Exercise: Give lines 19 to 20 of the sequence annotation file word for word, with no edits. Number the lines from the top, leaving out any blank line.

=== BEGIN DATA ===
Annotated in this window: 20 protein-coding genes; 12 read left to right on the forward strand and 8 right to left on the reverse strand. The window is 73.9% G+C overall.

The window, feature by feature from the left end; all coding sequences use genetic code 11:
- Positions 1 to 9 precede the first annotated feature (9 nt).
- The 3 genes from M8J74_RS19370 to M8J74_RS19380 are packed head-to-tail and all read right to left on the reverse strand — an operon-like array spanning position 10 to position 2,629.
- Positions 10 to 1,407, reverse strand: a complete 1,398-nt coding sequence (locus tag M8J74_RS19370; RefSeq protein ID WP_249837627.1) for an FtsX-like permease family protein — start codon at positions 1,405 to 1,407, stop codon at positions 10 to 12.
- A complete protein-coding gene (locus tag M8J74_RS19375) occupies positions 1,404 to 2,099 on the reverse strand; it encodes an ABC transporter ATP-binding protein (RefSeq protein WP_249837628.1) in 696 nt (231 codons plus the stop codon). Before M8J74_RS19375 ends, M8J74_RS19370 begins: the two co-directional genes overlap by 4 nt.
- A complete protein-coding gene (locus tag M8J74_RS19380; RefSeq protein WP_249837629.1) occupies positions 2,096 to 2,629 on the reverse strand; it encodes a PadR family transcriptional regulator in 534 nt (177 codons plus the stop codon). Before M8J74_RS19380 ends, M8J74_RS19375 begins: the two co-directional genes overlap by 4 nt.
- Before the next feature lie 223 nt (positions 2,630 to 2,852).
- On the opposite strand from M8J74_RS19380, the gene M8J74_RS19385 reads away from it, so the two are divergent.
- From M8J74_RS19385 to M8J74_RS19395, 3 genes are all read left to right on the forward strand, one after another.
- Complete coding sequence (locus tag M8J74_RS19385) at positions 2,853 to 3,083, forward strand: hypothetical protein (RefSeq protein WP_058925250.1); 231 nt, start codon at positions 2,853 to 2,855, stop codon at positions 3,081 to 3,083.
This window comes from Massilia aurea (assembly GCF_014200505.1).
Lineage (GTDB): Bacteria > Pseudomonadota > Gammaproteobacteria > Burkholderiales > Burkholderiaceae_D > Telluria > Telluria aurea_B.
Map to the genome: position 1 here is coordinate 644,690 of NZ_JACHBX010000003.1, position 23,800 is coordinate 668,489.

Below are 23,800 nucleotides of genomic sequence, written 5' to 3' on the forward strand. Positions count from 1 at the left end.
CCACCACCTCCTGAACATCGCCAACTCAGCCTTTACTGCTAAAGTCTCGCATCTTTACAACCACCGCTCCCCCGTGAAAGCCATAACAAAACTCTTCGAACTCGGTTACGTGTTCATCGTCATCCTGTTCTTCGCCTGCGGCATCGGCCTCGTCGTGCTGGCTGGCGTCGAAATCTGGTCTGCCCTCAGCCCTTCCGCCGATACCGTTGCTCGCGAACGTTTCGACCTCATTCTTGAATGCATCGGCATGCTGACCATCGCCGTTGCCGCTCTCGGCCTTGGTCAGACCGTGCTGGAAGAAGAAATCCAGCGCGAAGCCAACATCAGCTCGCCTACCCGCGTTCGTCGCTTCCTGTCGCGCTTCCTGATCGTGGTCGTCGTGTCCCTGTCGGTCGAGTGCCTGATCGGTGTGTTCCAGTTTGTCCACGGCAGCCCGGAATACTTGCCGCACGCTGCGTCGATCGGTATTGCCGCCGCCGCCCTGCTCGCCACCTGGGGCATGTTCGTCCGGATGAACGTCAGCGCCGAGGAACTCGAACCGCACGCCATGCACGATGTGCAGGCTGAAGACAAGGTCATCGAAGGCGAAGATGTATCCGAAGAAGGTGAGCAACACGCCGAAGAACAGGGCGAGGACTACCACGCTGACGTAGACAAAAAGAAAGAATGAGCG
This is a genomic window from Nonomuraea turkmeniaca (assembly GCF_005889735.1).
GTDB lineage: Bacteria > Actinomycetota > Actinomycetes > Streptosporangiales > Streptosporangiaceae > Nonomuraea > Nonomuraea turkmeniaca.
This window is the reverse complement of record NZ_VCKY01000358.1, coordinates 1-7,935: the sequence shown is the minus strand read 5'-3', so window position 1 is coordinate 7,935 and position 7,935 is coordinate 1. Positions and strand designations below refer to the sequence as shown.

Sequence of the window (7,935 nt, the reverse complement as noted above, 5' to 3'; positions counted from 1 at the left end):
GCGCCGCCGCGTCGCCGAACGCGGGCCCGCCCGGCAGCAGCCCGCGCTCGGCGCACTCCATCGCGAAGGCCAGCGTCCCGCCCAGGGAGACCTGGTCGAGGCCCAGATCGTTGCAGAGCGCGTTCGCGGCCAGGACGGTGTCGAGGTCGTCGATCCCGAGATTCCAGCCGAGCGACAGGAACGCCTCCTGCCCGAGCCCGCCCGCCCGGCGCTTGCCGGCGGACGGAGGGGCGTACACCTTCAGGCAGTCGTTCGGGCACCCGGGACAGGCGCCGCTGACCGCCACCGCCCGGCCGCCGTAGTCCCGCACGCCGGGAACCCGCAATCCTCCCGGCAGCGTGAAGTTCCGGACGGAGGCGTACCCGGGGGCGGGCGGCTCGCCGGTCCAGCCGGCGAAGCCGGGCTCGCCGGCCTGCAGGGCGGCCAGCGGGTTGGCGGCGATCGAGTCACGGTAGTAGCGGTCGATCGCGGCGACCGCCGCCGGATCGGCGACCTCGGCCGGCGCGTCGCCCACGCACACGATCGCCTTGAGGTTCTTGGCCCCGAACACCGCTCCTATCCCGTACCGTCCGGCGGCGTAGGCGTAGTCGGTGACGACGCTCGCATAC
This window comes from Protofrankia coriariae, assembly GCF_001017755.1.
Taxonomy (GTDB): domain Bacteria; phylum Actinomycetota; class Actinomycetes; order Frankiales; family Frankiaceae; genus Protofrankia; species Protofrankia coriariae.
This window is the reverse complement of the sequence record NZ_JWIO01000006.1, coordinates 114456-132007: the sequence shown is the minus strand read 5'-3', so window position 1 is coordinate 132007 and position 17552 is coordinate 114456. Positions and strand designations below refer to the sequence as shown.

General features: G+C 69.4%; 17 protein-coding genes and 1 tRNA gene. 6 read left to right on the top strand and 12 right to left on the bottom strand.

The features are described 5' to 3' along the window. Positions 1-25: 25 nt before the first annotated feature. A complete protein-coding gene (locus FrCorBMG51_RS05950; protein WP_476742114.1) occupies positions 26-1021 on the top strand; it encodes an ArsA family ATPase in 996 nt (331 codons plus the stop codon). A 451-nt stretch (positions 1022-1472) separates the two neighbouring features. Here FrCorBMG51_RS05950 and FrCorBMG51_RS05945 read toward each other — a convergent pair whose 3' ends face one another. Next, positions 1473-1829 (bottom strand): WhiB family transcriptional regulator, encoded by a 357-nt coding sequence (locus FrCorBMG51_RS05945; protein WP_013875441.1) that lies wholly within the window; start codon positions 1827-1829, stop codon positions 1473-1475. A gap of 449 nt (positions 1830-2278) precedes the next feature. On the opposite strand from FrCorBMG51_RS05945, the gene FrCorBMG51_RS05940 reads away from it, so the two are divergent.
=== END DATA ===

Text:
This window is the reverse complement of record NZ_VCKY01000358.1, coordinates 1-7,935: the sequence shown is the minus strand read 5'-3', so window position 1 is coordinate 7,935 and position 7,935 is coordinate 1. Positions and strand designations below refer to the sequence as shown.

Sequence of the window (7,935 nt, the reverse complement as noted above, 5' to 3'; positions counted from 1 at the left end):